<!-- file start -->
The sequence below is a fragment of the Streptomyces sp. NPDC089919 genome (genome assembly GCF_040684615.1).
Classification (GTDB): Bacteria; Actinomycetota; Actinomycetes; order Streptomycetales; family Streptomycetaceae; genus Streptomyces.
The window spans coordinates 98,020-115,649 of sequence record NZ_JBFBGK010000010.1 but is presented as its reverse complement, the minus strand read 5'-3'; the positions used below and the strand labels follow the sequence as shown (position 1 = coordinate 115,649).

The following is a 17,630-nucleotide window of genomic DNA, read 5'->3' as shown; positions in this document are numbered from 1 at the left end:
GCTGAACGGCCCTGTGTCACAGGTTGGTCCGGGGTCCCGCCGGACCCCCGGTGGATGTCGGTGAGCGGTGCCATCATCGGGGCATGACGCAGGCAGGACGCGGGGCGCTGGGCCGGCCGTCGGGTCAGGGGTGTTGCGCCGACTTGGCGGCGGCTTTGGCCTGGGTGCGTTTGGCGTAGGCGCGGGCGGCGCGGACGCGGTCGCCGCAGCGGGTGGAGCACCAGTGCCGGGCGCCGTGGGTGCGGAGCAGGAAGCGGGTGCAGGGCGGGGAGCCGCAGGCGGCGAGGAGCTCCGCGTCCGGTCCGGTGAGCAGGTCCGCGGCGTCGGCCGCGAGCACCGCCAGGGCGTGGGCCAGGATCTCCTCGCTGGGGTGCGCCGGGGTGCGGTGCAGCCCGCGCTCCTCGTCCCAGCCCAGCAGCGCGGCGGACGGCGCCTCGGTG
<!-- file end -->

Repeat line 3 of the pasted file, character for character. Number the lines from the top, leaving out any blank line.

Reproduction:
The window spans coordinates 98,020-115,649 of sequence record NZ_JBFBGK010000010.1 but is presented as its reverse complement, the minus strand read 5'-3'; the positions used below and the strand labels follow the sequence as shown (position 1 = coordinate 115,649).